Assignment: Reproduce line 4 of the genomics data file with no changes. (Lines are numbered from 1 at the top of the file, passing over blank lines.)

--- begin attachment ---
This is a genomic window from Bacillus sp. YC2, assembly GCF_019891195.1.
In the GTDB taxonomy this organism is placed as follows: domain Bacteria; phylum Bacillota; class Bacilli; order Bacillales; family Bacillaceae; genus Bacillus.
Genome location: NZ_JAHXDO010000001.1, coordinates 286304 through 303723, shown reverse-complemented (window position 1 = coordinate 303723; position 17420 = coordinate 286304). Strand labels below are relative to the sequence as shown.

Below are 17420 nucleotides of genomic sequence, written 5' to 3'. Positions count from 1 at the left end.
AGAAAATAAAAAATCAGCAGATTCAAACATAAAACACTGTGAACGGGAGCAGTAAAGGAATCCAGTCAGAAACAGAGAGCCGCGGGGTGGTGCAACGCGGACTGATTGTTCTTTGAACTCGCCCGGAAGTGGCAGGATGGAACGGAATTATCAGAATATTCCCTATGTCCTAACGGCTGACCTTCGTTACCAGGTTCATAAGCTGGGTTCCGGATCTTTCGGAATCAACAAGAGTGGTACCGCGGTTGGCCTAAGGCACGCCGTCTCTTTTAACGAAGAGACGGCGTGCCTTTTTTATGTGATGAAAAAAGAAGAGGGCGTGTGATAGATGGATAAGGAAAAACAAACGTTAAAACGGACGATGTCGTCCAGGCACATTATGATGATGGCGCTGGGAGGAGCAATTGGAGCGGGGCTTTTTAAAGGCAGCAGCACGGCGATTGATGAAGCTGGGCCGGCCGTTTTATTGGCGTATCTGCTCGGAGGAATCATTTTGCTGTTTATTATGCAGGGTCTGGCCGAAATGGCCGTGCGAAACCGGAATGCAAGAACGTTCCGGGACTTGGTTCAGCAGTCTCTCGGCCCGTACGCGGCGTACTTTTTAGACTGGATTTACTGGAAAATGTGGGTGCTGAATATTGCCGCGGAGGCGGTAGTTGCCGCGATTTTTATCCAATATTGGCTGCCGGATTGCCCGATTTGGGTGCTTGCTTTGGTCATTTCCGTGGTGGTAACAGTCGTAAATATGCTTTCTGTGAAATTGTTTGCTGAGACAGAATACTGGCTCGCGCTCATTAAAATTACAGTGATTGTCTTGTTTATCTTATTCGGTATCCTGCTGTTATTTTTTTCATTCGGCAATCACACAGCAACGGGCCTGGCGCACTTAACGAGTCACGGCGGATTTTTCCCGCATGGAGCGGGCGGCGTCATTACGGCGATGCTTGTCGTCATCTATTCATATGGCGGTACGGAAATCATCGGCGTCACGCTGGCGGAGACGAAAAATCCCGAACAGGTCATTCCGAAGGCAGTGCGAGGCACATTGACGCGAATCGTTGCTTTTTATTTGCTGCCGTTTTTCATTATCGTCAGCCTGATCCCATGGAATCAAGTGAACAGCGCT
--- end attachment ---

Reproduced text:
Below are 17420 nucleotides of genomic sequence, written 5' to 3'. Positions count from 1 at the left end.